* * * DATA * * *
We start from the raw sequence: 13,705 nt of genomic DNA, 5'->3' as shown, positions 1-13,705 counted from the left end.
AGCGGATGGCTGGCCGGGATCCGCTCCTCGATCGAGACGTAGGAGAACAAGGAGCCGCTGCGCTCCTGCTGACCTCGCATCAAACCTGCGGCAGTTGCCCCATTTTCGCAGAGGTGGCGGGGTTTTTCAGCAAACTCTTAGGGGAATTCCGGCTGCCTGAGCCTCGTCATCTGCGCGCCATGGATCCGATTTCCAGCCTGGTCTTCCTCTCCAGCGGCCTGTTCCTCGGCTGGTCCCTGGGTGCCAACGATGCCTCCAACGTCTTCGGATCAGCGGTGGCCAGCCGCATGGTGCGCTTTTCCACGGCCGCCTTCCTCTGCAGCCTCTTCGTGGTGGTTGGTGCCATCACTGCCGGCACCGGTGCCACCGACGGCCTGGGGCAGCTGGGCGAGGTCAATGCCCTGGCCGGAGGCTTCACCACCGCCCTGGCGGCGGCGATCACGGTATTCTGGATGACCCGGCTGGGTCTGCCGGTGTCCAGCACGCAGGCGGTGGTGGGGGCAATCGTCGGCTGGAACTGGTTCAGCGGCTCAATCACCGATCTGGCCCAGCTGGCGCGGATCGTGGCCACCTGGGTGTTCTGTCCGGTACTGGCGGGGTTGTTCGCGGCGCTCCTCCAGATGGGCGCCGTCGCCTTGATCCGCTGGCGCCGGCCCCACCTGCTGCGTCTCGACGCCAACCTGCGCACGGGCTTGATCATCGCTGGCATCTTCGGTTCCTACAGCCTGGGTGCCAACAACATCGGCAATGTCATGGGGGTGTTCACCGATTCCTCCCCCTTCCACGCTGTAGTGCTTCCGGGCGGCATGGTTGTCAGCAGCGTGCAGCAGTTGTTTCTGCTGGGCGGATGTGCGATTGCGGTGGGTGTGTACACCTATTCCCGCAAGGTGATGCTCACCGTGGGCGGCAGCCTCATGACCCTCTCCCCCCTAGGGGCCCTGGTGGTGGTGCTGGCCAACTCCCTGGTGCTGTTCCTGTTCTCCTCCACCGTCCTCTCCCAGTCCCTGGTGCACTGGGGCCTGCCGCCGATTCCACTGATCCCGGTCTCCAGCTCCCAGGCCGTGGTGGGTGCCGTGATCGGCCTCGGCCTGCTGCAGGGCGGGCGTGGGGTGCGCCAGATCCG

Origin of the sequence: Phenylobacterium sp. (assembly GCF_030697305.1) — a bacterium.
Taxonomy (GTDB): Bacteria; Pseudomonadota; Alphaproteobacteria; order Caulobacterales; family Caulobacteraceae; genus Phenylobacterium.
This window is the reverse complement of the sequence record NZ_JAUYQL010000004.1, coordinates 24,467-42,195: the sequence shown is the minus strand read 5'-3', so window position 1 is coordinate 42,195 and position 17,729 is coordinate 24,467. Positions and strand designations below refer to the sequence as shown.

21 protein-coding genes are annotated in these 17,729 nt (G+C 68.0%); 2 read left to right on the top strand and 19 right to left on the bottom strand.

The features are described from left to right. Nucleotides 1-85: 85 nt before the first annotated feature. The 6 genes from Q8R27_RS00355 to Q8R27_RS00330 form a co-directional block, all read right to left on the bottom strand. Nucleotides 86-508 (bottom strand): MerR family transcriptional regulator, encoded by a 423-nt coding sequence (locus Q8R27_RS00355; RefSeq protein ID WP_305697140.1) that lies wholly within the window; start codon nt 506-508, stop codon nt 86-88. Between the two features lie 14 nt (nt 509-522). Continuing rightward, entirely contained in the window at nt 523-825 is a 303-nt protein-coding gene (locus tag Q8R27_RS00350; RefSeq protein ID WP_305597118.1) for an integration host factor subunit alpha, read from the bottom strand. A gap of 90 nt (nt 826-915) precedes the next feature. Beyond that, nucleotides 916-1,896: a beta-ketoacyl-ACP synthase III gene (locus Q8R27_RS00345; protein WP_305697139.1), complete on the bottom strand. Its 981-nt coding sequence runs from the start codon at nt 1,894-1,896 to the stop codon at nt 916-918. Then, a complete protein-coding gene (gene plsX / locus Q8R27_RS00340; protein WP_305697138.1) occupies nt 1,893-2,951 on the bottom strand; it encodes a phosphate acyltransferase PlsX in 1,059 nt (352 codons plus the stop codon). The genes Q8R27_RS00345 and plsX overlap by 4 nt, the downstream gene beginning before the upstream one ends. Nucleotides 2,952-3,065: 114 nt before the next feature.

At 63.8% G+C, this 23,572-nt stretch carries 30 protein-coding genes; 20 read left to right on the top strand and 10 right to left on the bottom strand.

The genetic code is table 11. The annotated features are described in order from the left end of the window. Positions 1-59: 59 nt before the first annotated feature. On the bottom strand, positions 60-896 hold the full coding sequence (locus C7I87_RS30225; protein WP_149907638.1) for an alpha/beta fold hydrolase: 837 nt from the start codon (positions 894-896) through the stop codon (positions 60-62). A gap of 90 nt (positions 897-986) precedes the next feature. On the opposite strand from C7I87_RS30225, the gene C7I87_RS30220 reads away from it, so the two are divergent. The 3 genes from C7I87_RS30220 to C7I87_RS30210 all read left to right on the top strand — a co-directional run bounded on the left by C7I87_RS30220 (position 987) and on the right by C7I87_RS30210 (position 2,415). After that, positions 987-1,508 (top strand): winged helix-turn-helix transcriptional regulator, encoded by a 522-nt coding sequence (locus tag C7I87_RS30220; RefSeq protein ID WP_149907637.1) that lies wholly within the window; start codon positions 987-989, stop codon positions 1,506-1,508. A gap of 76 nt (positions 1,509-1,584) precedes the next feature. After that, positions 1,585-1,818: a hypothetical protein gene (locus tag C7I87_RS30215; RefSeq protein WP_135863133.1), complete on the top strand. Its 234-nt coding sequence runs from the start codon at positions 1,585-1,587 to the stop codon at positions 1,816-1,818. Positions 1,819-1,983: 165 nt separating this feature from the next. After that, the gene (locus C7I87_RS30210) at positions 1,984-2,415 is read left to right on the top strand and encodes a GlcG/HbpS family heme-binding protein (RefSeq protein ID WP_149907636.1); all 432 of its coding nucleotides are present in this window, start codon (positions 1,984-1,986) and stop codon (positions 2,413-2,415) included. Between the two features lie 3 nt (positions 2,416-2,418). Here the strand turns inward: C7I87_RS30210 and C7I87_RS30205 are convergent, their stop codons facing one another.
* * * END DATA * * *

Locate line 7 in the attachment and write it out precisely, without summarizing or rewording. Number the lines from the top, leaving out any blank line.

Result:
The features are described from left to right. Nucleotides 1-85: 85 nt before the first annotated feature. The 6 genes from Q8R27_RS00355 to Q8R27_RS00330 form a co-directional block, all read right to left on the bottom strand. Nucleotides 86-508 (bottom strand): MerR family transcriptional regulator, encoded by a 423-nt coding sequence (locus Q8R27_RS00355; RefSeq protein ID WP_305697140.1) that lies wholly within the window; start codon nt 506-508, stop codon nt 86-88. Between the two features lie 14 nt (nt 509-522). Continuing rightward, entirely contained in the window at nt 523-825 is a 303-nt protein-coding gene (locus tag Q8R27_RS00350; RefSeq protein ID WP_305597118.1) for an integration host factor subunit alpha, read from the bottom strand. A gap of 90 nt (nt 826-915) precedes the next feature. Beyond that, nucleotides 916-1,896: a beta-ketoacyl-ACP synthase III gene (locus Q8R27_RS00345; protein WP_305697139.1), complete on the bottom strand. Its 981-nt coding sequence runs from the start codon at nt 1,894-1,896 to the stop codon at nt 916-918. Then, a complete protein-coding gene (gene plsX / locus Q8R27_RS00340; protein WP_305697138.1) occupies nt 1,893-2,951 on the bottom strand; it encodes a phosphate acyltransferase PlsX in 1,059 nt (352 codons plus the stop codon). The genes Q8R27_RS00345 and plsX overlap by 4 nt, the downstream gene beginning before the upstream one ends. Nucleotides 2,952-3,065: 114 nt before the next feature.